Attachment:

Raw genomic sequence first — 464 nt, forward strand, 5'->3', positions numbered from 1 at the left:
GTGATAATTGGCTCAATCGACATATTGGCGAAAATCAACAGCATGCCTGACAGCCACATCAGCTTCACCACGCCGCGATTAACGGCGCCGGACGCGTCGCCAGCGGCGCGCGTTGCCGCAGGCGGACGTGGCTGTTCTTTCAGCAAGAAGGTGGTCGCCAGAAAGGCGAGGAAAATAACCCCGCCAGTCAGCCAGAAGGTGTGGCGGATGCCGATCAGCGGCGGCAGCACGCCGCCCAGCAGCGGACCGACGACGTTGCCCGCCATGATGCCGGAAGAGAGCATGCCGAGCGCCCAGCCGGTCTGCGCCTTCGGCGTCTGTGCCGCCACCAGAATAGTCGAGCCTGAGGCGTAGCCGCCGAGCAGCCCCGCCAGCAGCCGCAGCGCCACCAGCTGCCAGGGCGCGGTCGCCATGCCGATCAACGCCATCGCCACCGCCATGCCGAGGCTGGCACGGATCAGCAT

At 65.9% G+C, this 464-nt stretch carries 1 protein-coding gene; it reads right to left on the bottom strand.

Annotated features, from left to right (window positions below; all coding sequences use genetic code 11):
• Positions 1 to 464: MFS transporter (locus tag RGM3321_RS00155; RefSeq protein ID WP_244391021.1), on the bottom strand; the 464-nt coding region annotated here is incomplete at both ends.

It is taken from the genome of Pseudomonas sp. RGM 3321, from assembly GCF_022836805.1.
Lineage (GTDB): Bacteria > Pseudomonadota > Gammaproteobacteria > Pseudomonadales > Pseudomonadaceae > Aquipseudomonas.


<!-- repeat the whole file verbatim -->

Raw genomic sequence first — 464 nt, forward strand, 5'->3', positions numbered from 1 at the left:
GTGATAATTGGCTCAATCGACATATTGGCGAAAATCAACAGCATGCCTGACAGCCACATCAGCTTCACCACGCCGCGATTAACGGCGCCGGACGCGTCGCCAGCGGCGCGCGTTGCCGCAGGCGGACGTGGCTGTTCTTTCAGCAAGAAGGTGGTCGCCAGAAAGGCGAGGAAAATAACCCCGCCAGTCAGCCAGAAGGTGTGGCGGATGCCGATCAGCGGCGGCAGCACGCCGCCCAGCAGCGGACCGACGACGTTGCCCGCCATGATGCCGGAAGAGAGCATGCCGAGCGCCCAGCCGGTCTGCGCCTTCGGCGTCTGTGCCGCCACCAGAATAGTCGAGCCTGAGGCGTAGCCGCCGAGCAGCCCCGCCAGCAGCCGCAGCGCCACCAGCTGCCAGGGCGCGGTCGCCATGCCGATCAACGCCATCGCCACCGCCATGCCGAGGCTGGCACGGATCAGCAT

At 65.9% G+C, this 464-nt stretch carries 1 protein-coding gene; it reads right to left on the bottom strand.

Annotated features, from left to right (window positions below; all coding sequences use genetic code 11):
• Positions 1 to 464: MFS transporter (locus tag RGM3321_RS00155; RefSeq protein ID WP_244391021.1), on the bottom strand; the 464-nt coding region annotated here is incomplete at both ends.

It is taken from the genome of Pseudomonas sp. RGM 3321, from assembly GCF_022836805.1.
Lineage (GTDB): Bacteria > Pseudomonadota > Gammaproteobacteria > Pseudomonadales > Pseudomonadaceae > Aquipseudomonas.